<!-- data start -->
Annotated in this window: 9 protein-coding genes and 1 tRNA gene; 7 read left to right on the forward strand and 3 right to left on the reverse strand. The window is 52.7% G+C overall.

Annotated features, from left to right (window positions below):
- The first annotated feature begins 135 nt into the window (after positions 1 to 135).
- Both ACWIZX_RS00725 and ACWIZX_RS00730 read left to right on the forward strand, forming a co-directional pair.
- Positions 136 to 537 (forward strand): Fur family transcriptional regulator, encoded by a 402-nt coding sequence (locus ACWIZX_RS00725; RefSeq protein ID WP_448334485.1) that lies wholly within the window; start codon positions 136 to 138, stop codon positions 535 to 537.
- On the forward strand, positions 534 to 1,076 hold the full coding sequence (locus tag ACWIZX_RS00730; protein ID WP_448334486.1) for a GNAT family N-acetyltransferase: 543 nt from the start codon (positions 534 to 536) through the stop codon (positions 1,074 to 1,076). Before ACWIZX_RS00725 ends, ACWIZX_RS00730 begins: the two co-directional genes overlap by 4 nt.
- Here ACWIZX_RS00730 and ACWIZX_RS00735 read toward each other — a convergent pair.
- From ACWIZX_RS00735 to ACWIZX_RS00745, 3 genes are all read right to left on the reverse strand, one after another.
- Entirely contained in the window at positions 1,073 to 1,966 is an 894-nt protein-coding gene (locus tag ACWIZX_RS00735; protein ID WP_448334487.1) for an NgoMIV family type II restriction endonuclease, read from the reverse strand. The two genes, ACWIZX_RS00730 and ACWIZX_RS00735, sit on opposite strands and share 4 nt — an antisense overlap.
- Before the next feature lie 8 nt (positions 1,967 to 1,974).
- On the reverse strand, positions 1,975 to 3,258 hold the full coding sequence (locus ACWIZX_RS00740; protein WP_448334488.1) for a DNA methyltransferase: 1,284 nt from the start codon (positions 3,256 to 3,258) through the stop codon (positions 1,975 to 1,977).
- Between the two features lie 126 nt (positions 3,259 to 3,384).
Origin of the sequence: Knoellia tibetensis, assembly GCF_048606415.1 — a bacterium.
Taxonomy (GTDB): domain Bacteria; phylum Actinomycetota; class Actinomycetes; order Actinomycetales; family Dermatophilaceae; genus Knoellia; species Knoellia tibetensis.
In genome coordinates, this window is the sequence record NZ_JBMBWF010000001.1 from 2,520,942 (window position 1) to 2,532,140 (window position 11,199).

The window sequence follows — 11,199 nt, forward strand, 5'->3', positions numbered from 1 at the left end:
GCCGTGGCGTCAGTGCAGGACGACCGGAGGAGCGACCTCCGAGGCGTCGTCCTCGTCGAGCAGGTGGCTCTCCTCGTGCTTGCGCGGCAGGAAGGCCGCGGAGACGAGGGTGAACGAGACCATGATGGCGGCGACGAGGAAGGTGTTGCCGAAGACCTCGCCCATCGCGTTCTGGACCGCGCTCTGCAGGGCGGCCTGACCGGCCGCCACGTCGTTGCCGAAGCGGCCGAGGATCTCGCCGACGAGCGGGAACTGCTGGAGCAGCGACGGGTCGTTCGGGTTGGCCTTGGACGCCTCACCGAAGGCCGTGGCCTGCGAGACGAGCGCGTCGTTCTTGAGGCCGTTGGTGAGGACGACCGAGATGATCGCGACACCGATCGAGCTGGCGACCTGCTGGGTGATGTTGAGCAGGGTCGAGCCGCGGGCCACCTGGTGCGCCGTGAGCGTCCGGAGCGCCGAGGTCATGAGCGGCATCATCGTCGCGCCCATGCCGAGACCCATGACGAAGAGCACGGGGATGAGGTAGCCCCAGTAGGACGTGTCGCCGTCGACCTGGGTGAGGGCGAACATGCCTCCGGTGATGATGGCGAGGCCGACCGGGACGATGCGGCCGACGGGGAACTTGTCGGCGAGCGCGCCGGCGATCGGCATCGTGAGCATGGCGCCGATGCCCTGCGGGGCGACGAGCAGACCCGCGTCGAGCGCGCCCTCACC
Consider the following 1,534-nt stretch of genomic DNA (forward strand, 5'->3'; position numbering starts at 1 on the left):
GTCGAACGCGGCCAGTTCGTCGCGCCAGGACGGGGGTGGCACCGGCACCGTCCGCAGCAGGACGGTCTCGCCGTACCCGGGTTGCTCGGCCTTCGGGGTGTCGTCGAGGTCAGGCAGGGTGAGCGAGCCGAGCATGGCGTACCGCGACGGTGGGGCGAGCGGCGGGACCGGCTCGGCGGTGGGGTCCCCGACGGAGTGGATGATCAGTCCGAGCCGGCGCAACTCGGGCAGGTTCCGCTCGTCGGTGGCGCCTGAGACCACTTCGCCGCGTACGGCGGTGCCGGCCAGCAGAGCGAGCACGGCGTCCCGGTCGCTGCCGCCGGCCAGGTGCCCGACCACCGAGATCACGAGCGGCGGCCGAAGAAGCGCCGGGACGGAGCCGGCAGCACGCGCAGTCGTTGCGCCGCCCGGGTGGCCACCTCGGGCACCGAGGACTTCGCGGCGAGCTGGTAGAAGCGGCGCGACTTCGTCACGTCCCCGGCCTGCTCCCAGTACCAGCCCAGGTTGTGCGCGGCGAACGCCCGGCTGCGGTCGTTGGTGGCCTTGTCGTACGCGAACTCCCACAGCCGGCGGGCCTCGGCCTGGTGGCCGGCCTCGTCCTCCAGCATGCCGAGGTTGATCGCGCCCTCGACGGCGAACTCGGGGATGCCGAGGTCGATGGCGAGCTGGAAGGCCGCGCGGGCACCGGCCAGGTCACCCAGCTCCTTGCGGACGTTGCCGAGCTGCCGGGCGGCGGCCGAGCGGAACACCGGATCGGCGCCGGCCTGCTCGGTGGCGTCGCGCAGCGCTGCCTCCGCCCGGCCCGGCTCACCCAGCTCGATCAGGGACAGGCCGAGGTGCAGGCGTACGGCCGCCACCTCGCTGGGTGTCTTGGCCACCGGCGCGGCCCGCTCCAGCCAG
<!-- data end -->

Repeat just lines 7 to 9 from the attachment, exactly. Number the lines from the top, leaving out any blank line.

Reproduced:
- Here ACWIZX_RS00730 and ACWIZX_RS00735 read toward each other — a convergent pair.
- From ACWIZX_RS00735 to ACWIZX_RS00745, 3 genes are all read right to left on the reverse strand, one after another.
- Entirely contained in the window at positions 1,073 to 1,966 is an 894-nt protein-coding gene (locus tag ACWIZX_RS00735; protein ID WP_448334487.1) for an NgoMIV family type II restriction endonuclease, read from the reverse strand. The two genes, ACWIZX_RS00730 and ACWIZX_RS00735, sit on opposite strands and share 4 nt — an antisense overlap.